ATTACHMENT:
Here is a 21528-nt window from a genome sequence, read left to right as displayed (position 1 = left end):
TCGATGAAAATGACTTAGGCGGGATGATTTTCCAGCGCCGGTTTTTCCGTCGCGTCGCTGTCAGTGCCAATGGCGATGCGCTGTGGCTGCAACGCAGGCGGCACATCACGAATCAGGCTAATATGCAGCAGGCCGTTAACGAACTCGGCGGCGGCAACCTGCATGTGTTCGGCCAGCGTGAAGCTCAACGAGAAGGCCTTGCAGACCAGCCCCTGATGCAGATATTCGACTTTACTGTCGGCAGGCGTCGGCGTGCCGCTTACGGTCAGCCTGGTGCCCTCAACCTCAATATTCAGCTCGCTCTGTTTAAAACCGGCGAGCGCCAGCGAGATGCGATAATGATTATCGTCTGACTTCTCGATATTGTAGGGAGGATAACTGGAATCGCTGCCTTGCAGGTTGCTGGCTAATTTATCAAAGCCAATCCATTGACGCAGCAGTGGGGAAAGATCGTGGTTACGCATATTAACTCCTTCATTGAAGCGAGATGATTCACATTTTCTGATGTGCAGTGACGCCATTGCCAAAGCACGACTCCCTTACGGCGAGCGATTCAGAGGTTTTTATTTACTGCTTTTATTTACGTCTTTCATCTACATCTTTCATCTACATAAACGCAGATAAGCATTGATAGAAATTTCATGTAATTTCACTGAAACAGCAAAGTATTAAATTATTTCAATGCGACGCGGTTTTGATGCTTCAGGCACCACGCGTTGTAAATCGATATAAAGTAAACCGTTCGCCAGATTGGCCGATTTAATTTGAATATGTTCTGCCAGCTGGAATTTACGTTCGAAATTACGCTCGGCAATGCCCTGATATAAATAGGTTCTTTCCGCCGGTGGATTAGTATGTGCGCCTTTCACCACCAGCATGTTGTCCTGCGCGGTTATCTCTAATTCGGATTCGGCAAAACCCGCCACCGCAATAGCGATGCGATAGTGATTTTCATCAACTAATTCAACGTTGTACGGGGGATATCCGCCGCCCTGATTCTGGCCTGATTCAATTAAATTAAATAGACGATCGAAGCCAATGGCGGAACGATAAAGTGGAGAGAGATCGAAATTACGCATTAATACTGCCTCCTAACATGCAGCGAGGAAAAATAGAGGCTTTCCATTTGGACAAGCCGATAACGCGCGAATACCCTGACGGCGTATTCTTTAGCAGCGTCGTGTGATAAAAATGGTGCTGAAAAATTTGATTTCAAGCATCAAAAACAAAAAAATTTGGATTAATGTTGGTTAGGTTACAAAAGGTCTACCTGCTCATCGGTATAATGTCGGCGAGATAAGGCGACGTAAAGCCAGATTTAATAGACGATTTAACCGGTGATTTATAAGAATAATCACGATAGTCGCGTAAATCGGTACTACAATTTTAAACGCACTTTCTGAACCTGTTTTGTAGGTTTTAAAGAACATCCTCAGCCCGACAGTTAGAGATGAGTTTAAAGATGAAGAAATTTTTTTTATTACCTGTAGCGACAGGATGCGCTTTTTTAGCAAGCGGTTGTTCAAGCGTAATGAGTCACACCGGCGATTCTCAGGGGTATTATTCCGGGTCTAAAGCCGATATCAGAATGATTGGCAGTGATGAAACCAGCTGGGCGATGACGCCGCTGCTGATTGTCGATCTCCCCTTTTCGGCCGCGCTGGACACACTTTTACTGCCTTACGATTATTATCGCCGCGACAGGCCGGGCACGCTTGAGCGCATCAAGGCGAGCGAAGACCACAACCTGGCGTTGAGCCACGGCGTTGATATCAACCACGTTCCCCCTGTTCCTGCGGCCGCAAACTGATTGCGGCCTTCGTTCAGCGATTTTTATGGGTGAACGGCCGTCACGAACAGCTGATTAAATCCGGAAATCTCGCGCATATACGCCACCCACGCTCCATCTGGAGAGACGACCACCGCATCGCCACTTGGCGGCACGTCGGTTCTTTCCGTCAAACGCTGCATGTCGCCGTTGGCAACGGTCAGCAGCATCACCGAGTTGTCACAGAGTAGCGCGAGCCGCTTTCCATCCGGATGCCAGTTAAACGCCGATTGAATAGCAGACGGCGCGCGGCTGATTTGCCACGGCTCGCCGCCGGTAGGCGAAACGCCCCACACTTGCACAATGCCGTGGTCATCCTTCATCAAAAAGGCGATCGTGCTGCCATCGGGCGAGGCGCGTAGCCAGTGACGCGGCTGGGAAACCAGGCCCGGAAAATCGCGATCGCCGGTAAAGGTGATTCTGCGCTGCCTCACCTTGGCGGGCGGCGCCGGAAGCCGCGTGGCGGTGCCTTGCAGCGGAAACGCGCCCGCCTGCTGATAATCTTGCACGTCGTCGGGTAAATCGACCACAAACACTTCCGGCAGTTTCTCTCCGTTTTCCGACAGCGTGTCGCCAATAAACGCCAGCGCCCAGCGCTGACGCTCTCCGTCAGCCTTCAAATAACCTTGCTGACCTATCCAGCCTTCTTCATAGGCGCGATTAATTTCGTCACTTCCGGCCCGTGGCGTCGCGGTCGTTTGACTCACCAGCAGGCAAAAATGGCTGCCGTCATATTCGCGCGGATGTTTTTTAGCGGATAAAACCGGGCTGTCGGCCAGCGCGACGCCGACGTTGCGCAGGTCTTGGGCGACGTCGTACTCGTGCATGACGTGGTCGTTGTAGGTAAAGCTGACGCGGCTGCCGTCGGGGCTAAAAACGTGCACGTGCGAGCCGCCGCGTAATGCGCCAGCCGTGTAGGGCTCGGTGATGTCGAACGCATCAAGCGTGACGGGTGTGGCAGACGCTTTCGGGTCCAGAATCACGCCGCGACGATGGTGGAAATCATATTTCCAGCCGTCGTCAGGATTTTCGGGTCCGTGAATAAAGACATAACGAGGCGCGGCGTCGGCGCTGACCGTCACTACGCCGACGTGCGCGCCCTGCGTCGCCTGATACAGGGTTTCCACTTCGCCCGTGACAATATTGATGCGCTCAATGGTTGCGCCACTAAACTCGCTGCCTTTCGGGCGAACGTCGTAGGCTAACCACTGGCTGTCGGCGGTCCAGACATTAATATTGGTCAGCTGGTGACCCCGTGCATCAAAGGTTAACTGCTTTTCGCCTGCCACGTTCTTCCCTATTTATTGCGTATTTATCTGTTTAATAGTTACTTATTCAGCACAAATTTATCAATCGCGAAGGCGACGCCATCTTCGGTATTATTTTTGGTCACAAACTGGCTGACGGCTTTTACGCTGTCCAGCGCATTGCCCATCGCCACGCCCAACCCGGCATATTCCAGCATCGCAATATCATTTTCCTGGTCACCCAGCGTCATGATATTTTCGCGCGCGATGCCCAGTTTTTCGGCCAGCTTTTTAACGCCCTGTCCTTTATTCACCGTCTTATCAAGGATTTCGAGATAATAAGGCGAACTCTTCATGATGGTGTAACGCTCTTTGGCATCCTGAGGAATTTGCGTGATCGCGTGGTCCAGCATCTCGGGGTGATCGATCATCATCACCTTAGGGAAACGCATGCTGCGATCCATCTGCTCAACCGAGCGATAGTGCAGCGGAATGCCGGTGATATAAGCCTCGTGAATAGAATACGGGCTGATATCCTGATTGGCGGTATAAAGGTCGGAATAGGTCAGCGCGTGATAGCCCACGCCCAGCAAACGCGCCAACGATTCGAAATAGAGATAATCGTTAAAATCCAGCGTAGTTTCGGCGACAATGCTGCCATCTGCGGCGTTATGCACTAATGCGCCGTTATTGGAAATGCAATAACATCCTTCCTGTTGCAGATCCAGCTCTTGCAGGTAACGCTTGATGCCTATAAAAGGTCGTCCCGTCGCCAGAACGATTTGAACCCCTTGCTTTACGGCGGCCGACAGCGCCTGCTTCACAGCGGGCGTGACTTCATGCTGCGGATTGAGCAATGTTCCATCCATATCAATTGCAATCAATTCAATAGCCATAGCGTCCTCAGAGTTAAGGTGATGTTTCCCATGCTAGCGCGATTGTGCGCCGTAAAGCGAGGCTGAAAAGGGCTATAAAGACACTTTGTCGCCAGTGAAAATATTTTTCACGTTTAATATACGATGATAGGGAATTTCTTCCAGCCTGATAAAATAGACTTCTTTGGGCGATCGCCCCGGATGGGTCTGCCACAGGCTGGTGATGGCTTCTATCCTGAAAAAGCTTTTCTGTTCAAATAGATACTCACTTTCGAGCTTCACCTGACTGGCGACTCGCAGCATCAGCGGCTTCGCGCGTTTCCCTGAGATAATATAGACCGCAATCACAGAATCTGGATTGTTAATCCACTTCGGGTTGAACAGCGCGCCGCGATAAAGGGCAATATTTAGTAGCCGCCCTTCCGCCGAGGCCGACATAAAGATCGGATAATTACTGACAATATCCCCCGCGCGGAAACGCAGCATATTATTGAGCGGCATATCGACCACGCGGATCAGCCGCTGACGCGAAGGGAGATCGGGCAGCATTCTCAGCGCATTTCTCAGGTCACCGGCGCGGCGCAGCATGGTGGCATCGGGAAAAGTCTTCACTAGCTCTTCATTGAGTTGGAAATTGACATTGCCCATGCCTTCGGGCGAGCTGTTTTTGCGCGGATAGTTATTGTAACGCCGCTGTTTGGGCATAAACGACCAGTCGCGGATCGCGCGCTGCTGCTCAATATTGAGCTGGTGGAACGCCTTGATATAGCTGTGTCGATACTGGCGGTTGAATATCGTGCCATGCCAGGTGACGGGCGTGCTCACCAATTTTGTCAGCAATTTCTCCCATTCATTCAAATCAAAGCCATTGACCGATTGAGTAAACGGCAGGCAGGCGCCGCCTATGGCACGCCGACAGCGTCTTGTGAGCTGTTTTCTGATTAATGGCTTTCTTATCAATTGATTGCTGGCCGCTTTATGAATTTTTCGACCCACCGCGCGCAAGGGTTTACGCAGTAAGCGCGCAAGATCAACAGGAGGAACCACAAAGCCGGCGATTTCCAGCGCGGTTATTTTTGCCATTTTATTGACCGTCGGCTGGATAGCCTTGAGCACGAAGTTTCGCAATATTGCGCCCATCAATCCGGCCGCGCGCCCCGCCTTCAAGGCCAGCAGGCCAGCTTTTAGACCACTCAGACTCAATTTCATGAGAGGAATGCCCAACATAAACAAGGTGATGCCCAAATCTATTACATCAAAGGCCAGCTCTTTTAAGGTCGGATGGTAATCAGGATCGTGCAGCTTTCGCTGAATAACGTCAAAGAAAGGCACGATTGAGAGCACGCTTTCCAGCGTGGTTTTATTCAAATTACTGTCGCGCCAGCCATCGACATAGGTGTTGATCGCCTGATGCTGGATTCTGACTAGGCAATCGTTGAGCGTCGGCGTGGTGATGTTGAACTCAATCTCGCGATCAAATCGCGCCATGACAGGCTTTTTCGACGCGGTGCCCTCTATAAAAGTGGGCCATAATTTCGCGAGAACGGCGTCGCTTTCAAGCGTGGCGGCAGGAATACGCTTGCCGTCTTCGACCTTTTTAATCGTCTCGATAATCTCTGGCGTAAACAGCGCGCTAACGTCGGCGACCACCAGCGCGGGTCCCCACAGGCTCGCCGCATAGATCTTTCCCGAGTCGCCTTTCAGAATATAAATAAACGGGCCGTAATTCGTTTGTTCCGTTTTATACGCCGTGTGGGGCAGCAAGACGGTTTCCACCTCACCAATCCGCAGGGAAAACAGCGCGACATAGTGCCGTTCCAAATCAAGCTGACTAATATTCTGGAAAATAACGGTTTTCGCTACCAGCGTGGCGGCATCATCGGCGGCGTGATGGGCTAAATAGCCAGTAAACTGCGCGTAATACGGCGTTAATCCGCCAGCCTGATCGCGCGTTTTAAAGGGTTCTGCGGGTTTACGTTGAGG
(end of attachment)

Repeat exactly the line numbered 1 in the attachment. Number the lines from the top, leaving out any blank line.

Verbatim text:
Here is a 21528-nt window from a genome sequence, read left to right as displayed (position 1 = left end):